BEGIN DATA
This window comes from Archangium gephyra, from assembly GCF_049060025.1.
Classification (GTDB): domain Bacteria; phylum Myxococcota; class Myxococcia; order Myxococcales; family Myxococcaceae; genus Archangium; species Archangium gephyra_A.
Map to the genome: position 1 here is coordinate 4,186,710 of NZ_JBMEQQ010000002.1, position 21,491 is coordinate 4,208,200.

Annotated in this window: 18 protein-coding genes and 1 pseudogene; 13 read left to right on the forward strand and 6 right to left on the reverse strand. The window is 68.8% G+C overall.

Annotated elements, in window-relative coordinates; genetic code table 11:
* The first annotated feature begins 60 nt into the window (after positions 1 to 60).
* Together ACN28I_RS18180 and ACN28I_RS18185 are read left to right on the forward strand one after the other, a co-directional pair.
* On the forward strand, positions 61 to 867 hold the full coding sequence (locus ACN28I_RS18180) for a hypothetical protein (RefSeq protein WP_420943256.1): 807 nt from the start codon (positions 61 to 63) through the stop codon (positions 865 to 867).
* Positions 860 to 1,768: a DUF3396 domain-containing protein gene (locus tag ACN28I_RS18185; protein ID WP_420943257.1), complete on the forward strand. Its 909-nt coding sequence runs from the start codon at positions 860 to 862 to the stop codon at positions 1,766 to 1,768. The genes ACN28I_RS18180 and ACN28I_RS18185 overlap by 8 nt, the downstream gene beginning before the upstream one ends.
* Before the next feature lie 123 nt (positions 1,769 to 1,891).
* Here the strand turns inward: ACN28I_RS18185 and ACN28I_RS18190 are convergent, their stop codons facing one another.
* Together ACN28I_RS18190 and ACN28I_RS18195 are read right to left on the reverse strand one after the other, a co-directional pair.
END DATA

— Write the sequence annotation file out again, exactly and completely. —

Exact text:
This window comes from Archangium gephyra, from assembly GCF_049060025.1.
Classification (GTDB): domain Bacteria; phylum Myxococcota; class Myxococcia; order Myxococcales; family Myxococcaceae; genus Archangium; species Archangium gephyra_A.
Map to the genome: position 1 here is coordinate 4,186,710 of NZ_JBMEQQ010000002.1, position 21,491 is coordinate 4,208,200.

Annotated in this window: 18 protein-coding genes and 1 pseudogene; 13 read left to right on the forward strand and 6 right to left on the reverse strand. The window is 68.8% G+C overall.

Annotated elements, in window-relative coordinates; genetic code table 11:
* The first annotated feature begins 60 nt into the window (after positions 1 to 60).
* Together ACN28I_RS18180 and ACN28I_RS18185 are read left to right on the forward strand one after the other, a co-directional pair.
* On the forward strand, positions 61 to 867 hold the full coding sequence (locus ACN28I_RS18180) for a hypothetical protein (RefSeq protein WP_420943256.1): 807 nt from the start codon (positions 61 to 63) through the stop codon (positions 865 to 867).
* Positions 860 to 1,768: a DUF3396 domain-containing protein gene (locus tag ACN28I_RS18185; protein ID WP_420943257.1), complete on the forward strand. Its 909-nt coding sequence runs from the start codon at positions 860 to 862 to the stop codon at positions 1,766 to 1,768. The genes ACN28I_RS18180 and ACN28I_RS18185 overlap by 8 nt, the downstream gene beginning before the upstream one ends.
* Before the next feature lie 123 nt (positions 1,769 to 1,891).
* Here the strand turns inward: ACN28I_RS18185 and ACN28I_RS18190 are convergent, their stop codons facing one another.
* Together ACN28I_RS18190 and ACN28I_RS18195 are read right to left on the reverse strand one after the other, a co-directional pair.